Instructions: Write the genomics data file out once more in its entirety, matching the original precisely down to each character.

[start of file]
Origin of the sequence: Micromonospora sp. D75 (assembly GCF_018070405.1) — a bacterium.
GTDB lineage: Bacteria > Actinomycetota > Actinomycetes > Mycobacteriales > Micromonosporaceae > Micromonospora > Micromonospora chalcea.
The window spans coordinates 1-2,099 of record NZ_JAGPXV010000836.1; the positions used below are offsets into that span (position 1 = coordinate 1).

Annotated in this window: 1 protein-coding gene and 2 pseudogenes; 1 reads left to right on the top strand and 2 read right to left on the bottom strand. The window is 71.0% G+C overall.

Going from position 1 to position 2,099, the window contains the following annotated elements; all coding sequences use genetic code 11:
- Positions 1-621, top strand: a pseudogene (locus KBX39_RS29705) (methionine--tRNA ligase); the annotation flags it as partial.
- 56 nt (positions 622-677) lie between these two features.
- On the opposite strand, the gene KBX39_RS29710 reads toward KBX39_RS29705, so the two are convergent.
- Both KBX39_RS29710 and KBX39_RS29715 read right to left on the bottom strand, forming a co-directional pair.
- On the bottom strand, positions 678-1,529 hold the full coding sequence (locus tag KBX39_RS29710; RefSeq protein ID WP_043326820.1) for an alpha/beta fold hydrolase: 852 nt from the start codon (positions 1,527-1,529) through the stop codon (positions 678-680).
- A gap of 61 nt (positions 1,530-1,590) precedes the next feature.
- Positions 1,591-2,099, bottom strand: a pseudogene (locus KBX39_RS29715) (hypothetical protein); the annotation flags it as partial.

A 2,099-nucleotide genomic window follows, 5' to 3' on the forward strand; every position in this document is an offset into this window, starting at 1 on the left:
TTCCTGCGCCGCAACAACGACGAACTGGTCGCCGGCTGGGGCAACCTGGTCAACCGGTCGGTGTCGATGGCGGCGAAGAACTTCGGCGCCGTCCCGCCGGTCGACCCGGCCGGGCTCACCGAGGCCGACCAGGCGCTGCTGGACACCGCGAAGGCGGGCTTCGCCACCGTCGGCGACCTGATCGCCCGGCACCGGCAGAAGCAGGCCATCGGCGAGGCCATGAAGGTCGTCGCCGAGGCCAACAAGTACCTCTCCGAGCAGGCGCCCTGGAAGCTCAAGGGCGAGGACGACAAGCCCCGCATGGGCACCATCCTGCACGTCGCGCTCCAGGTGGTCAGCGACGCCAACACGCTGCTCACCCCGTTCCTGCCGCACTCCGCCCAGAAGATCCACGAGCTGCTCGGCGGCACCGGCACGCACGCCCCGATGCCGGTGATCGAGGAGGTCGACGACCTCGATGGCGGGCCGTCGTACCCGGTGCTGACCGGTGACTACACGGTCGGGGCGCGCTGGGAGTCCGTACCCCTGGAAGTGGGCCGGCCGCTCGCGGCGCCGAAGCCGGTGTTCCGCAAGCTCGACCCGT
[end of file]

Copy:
Origin of the sequence: Micromonospora sp. D75 (assembly GCF_018070405.1) — a bacterium.
GTDB lineage: Bacteria > Actinomycetota > Actinomycetes > Mycobacteriales > Micromonosporaceae > Micromonospora > Micromonospora chalcea.
The window spans coordinates 1-2,099 of record NZ_JAGPXV010000836.1; the positions used below are offsets into that span (position 1 = coordinate 1).

Annotated in this window: 1 protein-coding gene and 2 pseudogenes; 1 reads left to right on the top strand and 2 read right to left on the bottom strand. The window is 71.0% G+C overall.

Going from position 1 to position 2,099, the window contains the following annotated elements; all coding sequences use genetic code 11:
- Positions 1-621, top strand: a pseudogene (locus KBX39_RS29705) (methionine--tRNA ligase); the annotation flags it as partial.
- 56 nt (positions 622-677) lie between these two features.
- On the opposite strand, the gene KBX39_RS29710 reads toward KBX39_RS29705, so the two are convergent.
- Both KBX39_RS29710 and KBX39_RS29715 read right to left on the bottom strand, forming a co-directional pair.
- On the bottom strand, positions 678-1,529 hold the full coding sequence (locus tag KBX39_RS29710; RefSeq protein ID WP_043326820.1) for an alpha/beta fold hydrolase: 852 nt from the start codon (positions 1,527-1,529) through the stop codon (positions 678-680).
- A gap of 61 nt (positions 1,530-1,590) precedes the next feature.
- Positions 1,591-2,099, bottom strand: a pseudogene (locus KBX39_RS29715) (hypothetical protein); the annotation flags it as partial.

A 2,099-nucleotide genomic window follows, 5' to 3' on the forward strand; every position in this document is an offset into this window, starting at 1 on the left:
TTCCTGCGCCGCAACAACGACGAACTGGTCGCCGGCTGGGGCAACCTGGTCAACCGGTCGGTGTCGATGGCGGCGAAGAACTTCGGCGCCGTCCCGCCGGTCGACCCGGCCGGGCTCACCGAGGCCGACCAGGCGCTGCTGGACACCGCGAAGGCGGGCTTCGCCACCGTCGGCGACCTGATCGCCCGGCACCGGCAGAAGCAGGCCATCGGCGAGGCCATGAAGGTCGTCGCCGAGGCCAACAAGTACCTCTCCGAGCAGGCGCCCTGGAAGCTCAAGGGCGAGGACGACAAGCCCCGCATGGGCACCATCCTGCACGTCGCGCTCCAGGTGGTCAGCGACGCCAACACGCTGCTCACCCCGTTCCTGCCGCACTCCGCCCAGAAGATCCACGAGCTGCTCGGCGGCACCGGCACGCACGCCCCGATGCCGGTGATCGAGGAGGTCGACGACCTCGATGGCGGGCCGTCGTACCCGGTGCTGACCGGTGACTACACGGTCGGGGCGCGCTGGGAGTCCGTACCCCTGGAAGTGGGCCGGCCGCTCGCGGCGCCGAAGCCGGTGTTCCGCAAGCTCGACCCGT